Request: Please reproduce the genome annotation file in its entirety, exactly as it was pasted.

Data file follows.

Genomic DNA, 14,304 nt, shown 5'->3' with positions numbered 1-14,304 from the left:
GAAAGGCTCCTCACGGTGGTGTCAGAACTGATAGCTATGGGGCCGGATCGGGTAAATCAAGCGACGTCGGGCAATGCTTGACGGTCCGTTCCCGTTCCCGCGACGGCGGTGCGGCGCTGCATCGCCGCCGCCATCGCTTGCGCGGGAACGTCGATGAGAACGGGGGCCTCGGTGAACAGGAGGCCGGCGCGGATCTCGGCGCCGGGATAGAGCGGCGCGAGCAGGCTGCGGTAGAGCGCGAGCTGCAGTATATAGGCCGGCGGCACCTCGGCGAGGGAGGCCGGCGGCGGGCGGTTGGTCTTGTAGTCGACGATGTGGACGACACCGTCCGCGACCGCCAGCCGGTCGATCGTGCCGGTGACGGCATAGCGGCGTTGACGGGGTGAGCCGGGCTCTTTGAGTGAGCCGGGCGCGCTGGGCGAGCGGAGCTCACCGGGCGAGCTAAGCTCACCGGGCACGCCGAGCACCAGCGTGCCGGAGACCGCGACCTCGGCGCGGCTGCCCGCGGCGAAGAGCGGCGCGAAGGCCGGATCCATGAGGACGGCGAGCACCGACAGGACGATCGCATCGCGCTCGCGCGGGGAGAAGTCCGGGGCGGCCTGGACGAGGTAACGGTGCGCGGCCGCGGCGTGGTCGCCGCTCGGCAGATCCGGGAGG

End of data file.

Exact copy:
Genomic DNA, 14,304 nt, shown 5'->3' with positions numbered 1-14,304 from the left:
GAAAGGCTCCTCACGGTGGTGTCAGAACTGATAGCTATGGGGCCGGATCGGGTAAATCAAGCGACGTCGGGCAATGCTTGACGGTCCGTTCCCGTTCCCGCGACGGCGGTGCGGCGCTGCATCGCCGCCGCCATCGCTTGCGCGGGAACGTCGATGAGAACGGGGGCCTCGGTGAACAGGAGGCCGGCGCGGATCTCGGCGCCGGGATAGAGCGGCGCGAGCAGGCTGCGGTAGAGCGCGAGCTGCAGTATATAGGCCGGCGGCACCTCGGCGAGGGAGGCCGGCGGCGGGCGGTTGGTCTTGTAGTCGACGATGTGGACGACACCGTCCGCGACCGCCAGCCGGTCGATCGTGCCGGTGACGGCATAGCGGCGTTGACGGGGTGAGCCGGGCTCTTTGAGTGAGCCGGGCGCGCTGGGCGAGCGGAGCTCACCGGGCGAGCTAAGCTCACCGGGCACGCCGAGCACCAGCGTGCCGGAGACCGCGACCTCGGCGCGGCTGCCCGCGGCGAAGAGCGGCGCGAAGGCCGGATCCATGAGGACGGCGAGCACCGACAGGACGATCGCATCGCGCTCGCGCGGGGAGAAGTCCGGGGCGGCCTGGACGAGGTAACGGTGCGCGGCCGCGGCGTGGTCGCCGCTCGGCAGATCCGGGAGG